4. Add the shaoxing wine and stir till it stops bubbling, then turn off the heat. Add salt to taste.

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All recipes serve two. (Or one greedy person.)

Peranakan at the Arch

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We had Peranakan at the Arch,  opposite Raffles Hotel. It’s a convenient place to go for dinner as it’s in a quiet corner of the city. The place has lots of decor from Ikea, so it’s all simple and understated. I love the service here. First thing they ask is if you’d like iced or warm water. Our server was attentive and smiling all the time. She gave good suggestions for our orders and made us feel right at home.

The first dish was the winged bean salad with dried shrimp and sambal. The raw beans were crisp and tasted very green. They were tossed in a generous dose of  dried shrimp and fiery chilli and finished off with lime juice.  It was a great start to the meal.

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I enjoyed the squid in honey pineapple sauce. The sauce was sweet and tangy with a touch of chilli and the squid was cooked just right for me, chewy and on the edge to crunchy. My mum found it too tough for her liking.

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The sayur lodeh (mild vegetable curry) was a crowd pleaser. Cabbage and long beans were cooked till soft but not mushy in a satisfyingly lemak (rich with coconut milk) sauce. I could also taste the dried shrimp in the sauce.  That’s the reason why Peranakan food needs to be eaten with lots of rice. Thumbs up.

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Not wanting to be too greedy, we had only one meat dish, deep-fried pork ribs in lime and black sauce. This certainly isn’t a Peranakan dish but it sure is good. The deep-fried ribs were crisp despite being drowned in the sweet black sauce and they were very moreish. Calamansi lime halves and fried curry leaves were tossed in to add piquancy and fresh herbiness to the dish. Best dish of the evening.

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We were rewarded for our restraint for the main dishes. Dessert here was very decent. The sago gula melaka ($1.20) was cheap and good. Sure, it was a small bowl, but isn’t that all you need at the end of a meal? The sago came splashed with coconut milk and the gula melaka (palm sugar) syrup came in a little jug of warm goodness. The gula melaka was rich and caramelly while the sago was cooked till just soft, a perfect combination of sweet and bland.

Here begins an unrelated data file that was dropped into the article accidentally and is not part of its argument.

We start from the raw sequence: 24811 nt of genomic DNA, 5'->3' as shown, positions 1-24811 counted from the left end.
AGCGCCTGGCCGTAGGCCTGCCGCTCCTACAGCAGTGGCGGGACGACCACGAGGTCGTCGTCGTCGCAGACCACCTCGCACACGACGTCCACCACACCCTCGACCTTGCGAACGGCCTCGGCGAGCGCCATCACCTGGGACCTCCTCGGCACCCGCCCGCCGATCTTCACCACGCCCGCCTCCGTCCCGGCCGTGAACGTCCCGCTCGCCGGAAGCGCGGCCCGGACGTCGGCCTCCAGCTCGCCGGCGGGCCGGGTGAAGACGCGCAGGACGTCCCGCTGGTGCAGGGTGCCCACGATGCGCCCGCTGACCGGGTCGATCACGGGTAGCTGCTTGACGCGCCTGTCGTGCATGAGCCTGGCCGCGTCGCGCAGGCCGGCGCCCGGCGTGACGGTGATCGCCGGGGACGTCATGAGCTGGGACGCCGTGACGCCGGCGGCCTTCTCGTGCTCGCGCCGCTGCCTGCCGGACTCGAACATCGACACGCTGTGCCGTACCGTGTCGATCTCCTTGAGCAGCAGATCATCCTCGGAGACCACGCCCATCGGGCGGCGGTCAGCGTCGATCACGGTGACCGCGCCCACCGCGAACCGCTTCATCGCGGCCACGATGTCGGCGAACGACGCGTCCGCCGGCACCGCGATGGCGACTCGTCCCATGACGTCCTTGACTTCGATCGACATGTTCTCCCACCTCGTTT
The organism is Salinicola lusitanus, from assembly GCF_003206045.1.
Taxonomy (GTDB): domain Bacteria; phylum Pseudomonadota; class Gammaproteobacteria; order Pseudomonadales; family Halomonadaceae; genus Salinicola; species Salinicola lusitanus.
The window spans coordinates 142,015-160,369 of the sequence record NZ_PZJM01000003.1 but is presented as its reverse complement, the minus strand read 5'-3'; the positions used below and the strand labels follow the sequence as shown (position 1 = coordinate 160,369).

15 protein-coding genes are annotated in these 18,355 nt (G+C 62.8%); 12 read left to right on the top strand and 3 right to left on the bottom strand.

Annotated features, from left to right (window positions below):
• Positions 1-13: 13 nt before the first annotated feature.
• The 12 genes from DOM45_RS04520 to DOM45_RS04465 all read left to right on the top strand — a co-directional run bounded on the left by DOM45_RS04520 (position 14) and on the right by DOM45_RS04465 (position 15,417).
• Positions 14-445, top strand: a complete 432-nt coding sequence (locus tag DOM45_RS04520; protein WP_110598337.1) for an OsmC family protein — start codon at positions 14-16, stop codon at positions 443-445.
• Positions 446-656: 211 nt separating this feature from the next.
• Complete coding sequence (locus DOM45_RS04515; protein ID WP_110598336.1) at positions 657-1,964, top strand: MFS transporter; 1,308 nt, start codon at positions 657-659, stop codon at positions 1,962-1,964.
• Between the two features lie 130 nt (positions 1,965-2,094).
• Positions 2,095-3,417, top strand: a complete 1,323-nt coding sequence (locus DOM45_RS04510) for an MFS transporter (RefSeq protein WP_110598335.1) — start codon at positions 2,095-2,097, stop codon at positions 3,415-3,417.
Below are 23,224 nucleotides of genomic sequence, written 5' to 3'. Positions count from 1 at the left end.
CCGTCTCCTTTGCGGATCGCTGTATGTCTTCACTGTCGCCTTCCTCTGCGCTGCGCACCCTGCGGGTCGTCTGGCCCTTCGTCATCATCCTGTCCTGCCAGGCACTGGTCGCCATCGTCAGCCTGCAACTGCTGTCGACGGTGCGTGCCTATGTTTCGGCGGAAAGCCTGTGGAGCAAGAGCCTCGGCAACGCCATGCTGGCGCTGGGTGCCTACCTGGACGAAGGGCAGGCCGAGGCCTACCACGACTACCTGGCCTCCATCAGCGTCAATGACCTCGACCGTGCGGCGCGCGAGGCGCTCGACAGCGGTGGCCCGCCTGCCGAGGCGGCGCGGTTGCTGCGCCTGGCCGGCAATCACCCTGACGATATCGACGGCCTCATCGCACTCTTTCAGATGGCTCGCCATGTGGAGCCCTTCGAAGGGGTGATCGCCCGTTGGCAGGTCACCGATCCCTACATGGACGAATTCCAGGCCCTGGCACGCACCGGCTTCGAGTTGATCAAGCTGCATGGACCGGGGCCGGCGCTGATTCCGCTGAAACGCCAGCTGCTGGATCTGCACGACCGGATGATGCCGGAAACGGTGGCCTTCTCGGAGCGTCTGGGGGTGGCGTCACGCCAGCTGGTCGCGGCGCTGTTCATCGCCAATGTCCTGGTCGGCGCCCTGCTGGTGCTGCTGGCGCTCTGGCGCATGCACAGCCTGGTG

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My brother had the pulut hitam (black glutinous rice porridge). It was coochengked with dried longan and finished off with coconut milk. I liked it because it was smooth and creamy without being cloying. It wasn’t too sweet and had a cheng (light) taste.

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Dinner for three came up to about $60. It’s reasonably priced considering the town location. While  my Peranakan friends would probably sniff at the not-quite authentic food, the cooking is good and it’s a worthy option for a quiet and convenient place for dinner.

The Arch Straits Cuisine
32 Seah Street
Tel: 6837 3132

Al Fresco Dining Next to a Monsoon Drain

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We’ve had takeaway crabs from Big Eater before but this was the first time we tried it out for dinner. It had a lovely riverside ambiance, even though the river is really more of a monsoon drain (yeah we know it’s Sungei Bedok, but a concrete drain is a concrete drain). The evening we went, it was so breezy that we asked the staff to switch off the overhead fan. Adding to the cheery atmosphere were crab shells decorated by creative customers.

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The food was pretty decent. I enjoyed what they called the hotplate tofu. It might as well be called chilli prawns with tofu since the sauce was quite spicy considering that we asked for less chilli. And check out the number of prawns in this dish!

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We came here for the crab. This time we took the crab beehoon, one of the specialty dishes. It was decent, but not fantastic, especially since there’s a cze char stall in Pasir Ris that serves a far superior version. No less, there was fresh meaty crab and springy noodles. Too bad the soup, while made creamy with evaporated milk, wasn’t aromatic enough. There was something missing, and it certainly wasn’t the msg. Got thirsty after downing half a bowl of the soup.

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The cereal prawn passed the taste test as the fresh juicy jumbo prawns were nicely offset with a light curry leaf flavour. I found that the oats were not crisp enough though my dining companions thought otherwise. I also prefer cereal prawns to be smaller so I can crunch up the prawn whole. It adds to the flavour. Hardly anyone serves this dish with smaller prawns these days so I shan’t quibble.

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The deep-fried soon hock was pretty decent. Fish was done so crisp that you could chomp through the small bones and fins. I liked the extra touch of deep fried ginger generously sprinkled on top. Too bad the sauce was a touch too salty. They need to lighten up on the soy sauce.

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What I really liked was the sambal kangkong. The sambal was aromatic and tasted freshly made. The colours really popped with bright red and deep emerald green inviting you to eat more. And of course the kangkong was young and crisp-tender. One of the best sambal kangkong dishes I’ve had in a while. I leave you with this picture I hurriedly snapped before the last few bits were snapped up.

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The damage? $145 for four people, including two drinks. Not bad if you want to go somewhere decent without queueing or paying crazy prices.

Big Eater Seafood
34 Jalan Pari Burong

Picardy Gardens

Tel: 6245 7268